Date: Tue Oct 27 2009 - 18:35:13 CST
> I have been doing research on the "diagonal axis" scripts of Indonesia
> and the Philippines (Tagalog, Buhid, Hanunó'o, Buginese, Rejang, Batak
> etc.) and it has become clear that among the scripts of Sulawesi, the
> Old Makassarese script is distinct in its structure and origins from
> the Buginese script. (The most easily accessible example of Old
> Makassarese script in published sources is in reproductions of a
> Makassarese transcription of the 1667 Treaty of Bungaya, a section of
> which is reproduced in the revised final Unicode proposal for Buginese
> at Evertype.com.)
> While current Buginese script, also used for the Makassarese language
> from the 18th century or so on, is clearly related to the Philippine
> scripts, the Old Makassarese script is closely related to the South
> Sumatran scripts (Rejang, Lampung and Kerinci), with the addition of
> some seven or eight characters adapted from Javanese and/or Balinese.
> It is probable that this script was replaced by the Buginese script in
> part because the latter, with its minimal letter shapes, is much
> simpler to write compared to the often more complex Old Makassar
> characters (which I have seen described as "birdlike").
> Given this biscriptal situation, similar in a way to that of
> Moldavian, Turkish, or other central Asian Turkic languages, I am
> curious about the criteria that are used to decide when a script (that
> apart from its letter forms otherwise corresponds to another) should
> be treated and encoded as distinct from another. Cases that spring to
> mind are Samaritan and Phoenician in relation to Hebrew.
> The research I am doing is still in progress and has not been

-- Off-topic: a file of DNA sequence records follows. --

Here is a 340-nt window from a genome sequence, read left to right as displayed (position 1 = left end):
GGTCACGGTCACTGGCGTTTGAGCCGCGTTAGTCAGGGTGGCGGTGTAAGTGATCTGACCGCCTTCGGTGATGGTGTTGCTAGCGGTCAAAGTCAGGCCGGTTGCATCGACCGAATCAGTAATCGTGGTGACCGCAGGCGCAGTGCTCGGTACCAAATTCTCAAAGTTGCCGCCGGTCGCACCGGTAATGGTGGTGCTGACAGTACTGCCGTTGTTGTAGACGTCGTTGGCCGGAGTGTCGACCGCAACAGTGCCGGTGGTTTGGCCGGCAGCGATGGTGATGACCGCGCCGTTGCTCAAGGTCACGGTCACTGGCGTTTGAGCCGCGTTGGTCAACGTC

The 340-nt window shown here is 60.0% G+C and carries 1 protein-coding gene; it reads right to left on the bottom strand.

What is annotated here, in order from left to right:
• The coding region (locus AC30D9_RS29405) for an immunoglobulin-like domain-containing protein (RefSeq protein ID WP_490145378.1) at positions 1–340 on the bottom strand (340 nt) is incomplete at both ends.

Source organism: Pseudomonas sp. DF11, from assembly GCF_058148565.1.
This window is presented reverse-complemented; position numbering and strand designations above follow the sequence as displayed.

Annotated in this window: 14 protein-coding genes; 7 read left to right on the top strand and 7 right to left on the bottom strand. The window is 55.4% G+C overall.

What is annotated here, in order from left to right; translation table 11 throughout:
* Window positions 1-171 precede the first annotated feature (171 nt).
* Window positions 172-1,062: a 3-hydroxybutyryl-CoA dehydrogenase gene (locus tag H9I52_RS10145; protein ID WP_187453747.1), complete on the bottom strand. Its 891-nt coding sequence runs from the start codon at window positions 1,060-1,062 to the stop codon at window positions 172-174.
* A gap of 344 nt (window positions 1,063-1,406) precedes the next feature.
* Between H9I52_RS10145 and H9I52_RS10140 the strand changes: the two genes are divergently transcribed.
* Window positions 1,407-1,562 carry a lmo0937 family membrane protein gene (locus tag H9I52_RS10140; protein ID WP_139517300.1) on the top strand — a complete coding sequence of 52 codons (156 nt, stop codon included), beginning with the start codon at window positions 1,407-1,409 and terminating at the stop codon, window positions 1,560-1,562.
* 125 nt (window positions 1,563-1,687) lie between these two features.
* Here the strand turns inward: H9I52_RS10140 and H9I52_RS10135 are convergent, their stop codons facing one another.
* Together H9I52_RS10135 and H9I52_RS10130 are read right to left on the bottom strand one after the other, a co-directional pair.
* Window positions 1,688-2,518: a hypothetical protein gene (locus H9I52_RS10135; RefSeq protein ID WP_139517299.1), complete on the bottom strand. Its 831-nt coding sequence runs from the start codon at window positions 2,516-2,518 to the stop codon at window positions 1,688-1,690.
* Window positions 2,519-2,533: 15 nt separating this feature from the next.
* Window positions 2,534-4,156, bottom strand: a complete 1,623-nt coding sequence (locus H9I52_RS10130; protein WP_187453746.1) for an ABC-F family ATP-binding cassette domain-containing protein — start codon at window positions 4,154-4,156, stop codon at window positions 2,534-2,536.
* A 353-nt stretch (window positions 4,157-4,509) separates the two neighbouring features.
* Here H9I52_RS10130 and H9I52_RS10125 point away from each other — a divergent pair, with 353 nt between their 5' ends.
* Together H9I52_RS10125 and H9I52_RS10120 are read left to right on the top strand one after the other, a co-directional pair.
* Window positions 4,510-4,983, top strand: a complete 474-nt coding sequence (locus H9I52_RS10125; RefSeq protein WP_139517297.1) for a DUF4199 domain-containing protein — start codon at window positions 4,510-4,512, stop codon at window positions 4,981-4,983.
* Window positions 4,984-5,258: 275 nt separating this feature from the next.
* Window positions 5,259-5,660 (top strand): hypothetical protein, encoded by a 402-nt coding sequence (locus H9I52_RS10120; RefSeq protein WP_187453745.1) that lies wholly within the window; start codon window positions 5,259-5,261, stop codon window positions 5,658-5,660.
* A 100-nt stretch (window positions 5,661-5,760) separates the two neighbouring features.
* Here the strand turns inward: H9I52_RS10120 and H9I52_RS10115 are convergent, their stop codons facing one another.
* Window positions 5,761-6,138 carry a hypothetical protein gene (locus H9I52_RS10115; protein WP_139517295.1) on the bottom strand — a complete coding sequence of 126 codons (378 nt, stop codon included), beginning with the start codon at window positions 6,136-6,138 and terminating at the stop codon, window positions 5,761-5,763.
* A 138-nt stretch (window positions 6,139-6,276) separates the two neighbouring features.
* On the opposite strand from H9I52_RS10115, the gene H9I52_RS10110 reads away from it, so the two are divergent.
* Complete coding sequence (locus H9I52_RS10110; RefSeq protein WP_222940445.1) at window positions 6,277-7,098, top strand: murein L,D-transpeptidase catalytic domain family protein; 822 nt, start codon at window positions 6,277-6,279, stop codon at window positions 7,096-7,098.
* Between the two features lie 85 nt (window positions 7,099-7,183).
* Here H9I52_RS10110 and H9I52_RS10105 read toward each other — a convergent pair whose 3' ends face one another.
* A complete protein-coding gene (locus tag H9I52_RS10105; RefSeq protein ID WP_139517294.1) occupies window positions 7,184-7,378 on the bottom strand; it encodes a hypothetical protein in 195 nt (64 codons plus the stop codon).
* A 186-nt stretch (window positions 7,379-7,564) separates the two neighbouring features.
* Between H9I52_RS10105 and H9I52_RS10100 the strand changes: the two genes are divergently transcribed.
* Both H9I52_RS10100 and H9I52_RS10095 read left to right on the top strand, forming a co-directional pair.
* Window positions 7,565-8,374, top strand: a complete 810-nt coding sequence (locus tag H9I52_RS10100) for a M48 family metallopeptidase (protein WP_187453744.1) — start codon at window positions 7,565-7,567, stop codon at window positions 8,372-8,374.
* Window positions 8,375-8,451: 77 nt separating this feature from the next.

> published yet, but I anticipate it might have consequences for a
> desire to encode Old Makassarese separately among members of the
> research community and Makassarese interested in their cultural
> Can anyone give me suggestions about this?
> Christopher Miller
> Montreal QC Canada
Well Chris, I cannot speak officially for the consortium, but as someone that is in the middle of a script proposal, I have a couple points of feedback from my experiences. First, I would suggest that if the Makassarese is not a precursor or sibling to Buginese, that this would pretty much constitute a solid starting point for a disunified encoding.
There are a couple other hurdles, the largest of which, I think, is whether Makssarese constitutes a cipher for Buginese. The most considerable answer to the cipher question is if Makassarese has distinct ligating behavior, or does not map one-to-one to Buginese, for example, having a single character where Buginese uses digraphs for some of the phonemes of the Makassarese language or vice-versa. You shouldn't run into problems with enough existing documentation to define the script properties, but some effort will need to be done to really document the script historically, and specifically determine a time-period in which the script has the most representative glyph forms and script behavior.
As far as I'm concerned, I think that the fact that Makassarese is related to the South Sumatran scripts as opposed to Buginese from the Philippine scripts gives more weight to a disunification than I think is warranted for Phoeneician/Hebrew.
Duployan Shorthands and Chinook
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